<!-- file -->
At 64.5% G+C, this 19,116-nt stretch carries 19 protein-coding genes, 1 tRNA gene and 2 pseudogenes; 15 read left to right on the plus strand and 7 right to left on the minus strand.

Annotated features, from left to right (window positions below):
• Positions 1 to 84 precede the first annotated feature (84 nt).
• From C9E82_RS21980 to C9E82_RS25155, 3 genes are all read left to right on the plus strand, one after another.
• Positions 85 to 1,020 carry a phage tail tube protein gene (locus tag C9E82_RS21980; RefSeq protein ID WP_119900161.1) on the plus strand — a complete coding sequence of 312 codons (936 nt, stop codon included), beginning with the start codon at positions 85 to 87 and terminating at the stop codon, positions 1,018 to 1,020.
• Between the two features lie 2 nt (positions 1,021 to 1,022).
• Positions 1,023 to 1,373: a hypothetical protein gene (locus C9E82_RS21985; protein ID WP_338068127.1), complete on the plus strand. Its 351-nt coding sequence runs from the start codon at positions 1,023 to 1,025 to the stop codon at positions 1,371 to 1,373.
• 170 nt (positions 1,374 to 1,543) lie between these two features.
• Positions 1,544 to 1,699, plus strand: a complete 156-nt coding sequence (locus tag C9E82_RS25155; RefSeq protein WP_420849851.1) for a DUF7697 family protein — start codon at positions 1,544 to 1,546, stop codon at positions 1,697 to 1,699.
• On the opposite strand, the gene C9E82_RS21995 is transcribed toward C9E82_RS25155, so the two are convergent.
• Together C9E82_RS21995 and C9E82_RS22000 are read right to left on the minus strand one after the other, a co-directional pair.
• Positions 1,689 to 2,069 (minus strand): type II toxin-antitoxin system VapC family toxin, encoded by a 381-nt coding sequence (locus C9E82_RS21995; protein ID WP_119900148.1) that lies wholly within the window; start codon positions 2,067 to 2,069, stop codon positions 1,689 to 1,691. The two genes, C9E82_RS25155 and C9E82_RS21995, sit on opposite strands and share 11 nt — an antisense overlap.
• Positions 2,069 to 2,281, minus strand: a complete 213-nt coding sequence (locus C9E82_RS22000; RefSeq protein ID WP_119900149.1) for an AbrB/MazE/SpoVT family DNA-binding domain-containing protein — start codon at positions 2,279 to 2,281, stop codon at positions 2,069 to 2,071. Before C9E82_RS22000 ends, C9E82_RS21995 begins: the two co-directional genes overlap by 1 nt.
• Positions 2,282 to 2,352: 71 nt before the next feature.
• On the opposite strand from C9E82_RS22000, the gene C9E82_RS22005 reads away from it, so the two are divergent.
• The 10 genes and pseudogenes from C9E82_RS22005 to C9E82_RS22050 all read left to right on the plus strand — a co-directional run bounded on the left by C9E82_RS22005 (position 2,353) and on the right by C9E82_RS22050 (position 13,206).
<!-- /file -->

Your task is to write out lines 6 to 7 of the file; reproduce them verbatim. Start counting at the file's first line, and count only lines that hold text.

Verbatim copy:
• Between the two features lie 2 nt (positions 1,021 to 1,022).
• Positions 1,023 to 1,373: a hypothetical protein gene (locus C9E82_RS21985; protein ID WP_338068127.1), complete on the plus strand. Its 351-nt coding sequence runs from the start codon at positions 1,023 to 1,025 to the stop codon at positions 1,371 to 1,373.